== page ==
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The Orioles offense has two big early problems. Don’t worry yet.

It’s early in the 2018 season to be drawing big conclusions. Still, early on, the Orioles have two problems: They’re striking out a lot, and if they aren’t doing that, they’re not hitting the ball hard.

Minnesota Twins v Baltimore Orioles Photo by Patrick Smith/Getty Images

The Orioles have only played 11 of their 162 regular season games so far, just under 7% of the season. With more than 90% of the schedule still to be played, it’s far too early to make any big statements that say that because the Orioles have been like so-and-so up until now, that they will continue to be like this for the whole season.

That’s good news for the Orioles offense, because there are two big problems that they have shown in their early games that, if they do continue near this level as the season goes along, will become big problems that they will not be able to avoid addressing any longer.

The first early problem is that the Orioles are striking out a lot. Just saying “a lot” does not sufficiently convey the problem. The Orioles actually have an MLB-worst strikeout rate at this point, with strikeouts in 28.2% of their plate appearances so far this season. No Orioles fan who has spent the past couple of seasons watching Chris Davis and Mark Trumbo will be surprised to know that the strikeout rate is not a new problem for the Orioles.

What’s new is the degree of the problem relative to the competition - and we haven’t even seen Trumbo yet. Last season, for instance, the Orioles batters struck out in 23% of their plate appearances. That was still a bad number relative to their peers, but it wasn’t this bad, either. If last year’s O’s had struck out 28.2% of the time instead of 23%, that would have meant an additional 319 strikeouts for the whole season.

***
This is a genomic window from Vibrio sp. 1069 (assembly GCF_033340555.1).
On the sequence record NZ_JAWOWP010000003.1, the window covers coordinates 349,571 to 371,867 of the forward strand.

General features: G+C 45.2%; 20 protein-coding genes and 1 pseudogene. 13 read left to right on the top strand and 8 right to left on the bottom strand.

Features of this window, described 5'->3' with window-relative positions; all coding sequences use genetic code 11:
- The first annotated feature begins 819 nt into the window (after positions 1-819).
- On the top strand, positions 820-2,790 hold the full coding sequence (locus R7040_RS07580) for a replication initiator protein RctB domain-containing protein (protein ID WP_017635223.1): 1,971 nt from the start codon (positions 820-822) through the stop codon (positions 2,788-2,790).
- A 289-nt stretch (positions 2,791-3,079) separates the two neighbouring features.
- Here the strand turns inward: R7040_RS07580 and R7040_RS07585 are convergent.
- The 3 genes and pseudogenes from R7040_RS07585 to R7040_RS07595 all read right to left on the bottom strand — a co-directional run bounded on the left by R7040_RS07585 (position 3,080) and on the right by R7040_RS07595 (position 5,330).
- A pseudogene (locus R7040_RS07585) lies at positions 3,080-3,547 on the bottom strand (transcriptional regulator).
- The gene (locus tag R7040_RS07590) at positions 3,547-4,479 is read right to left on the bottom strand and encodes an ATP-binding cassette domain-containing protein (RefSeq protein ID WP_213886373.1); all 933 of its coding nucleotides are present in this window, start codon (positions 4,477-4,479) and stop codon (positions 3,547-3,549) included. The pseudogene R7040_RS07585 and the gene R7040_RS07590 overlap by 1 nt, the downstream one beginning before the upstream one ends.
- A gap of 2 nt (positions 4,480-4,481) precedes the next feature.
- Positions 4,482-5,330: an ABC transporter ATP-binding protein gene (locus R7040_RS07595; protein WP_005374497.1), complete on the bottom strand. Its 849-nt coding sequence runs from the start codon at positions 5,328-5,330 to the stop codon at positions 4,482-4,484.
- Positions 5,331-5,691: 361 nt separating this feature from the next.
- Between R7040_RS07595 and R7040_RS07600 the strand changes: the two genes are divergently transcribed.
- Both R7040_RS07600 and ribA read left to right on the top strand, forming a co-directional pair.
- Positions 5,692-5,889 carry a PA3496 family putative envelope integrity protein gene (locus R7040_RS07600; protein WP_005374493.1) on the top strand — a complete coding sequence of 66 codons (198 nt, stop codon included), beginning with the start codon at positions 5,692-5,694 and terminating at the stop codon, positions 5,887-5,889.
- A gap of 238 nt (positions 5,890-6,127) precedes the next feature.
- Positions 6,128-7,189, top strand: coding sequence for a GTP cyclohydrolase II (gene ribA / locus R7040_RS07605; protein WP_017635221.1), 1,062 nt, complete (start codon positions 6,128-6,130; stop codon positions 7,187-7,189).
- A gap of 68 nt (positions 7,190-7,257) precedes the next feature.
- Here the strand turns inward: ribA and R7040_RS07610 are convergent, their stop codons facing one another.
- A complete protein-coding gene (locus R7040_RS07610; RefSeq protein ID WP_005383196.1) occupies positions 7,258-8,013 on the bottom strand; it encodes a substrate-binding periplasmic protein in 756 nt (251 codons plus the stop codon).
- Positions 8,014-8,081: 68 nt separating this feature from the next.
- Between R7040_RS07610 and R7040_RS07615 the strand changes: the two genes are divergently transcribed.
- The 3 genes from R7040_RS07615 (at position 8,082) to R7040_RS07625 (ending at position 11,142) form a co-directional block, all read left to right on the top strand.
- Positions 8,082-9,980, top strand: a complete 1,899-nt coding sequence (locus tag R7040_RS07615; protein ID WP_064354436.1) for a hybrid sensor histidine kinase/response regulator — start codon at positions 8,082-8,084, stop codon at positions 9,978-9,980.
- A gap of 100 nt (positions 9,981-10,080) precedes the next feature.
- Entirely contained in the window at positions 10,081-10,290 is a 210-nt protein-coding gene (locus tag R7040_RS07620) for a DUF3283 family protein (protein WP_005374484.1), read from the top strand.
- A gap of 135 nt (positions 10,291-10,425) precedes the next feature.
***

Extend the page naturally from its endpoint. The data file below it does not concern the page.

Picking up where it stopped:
The second problem for the Orioles is that, on top of hitting the ball less often than literally any other team in MLB, when they are hitting the ball, they aren’t hitting it very hard. At present, the Orioles rate near the bottom of the league in their rate of hard contact. One stats provider, Sports Info Solutions, put them at a second-worst-in-MLB 19% hard-hit rate before yesterday’s game. That’s a little better on Fangraphs, with 27.7% of balls being hard-hit - but still fifth-worst in MLB and second-worst among AL teams.

Unlike the strikeout thing, this is a new problem for the Orioles. For all of their faults, last year, when they hit the ball, they hit the ball hard. As a team, Fangraphs put them at 33.6% hard contact, which ranked 7th-best across the whole league. That’s no surprise for a team that’s home run-reliant, but it’s about more than just home runs. This can be grounders or liners or anything else.

The modern baseball world is somewhat obsessed with exit velocity. It’s mentioned often on the TV broadcasts because the information is made quickly available thanks to Statcast. This ball was off the bat at 95mph; that home run came off the bat at 110mph.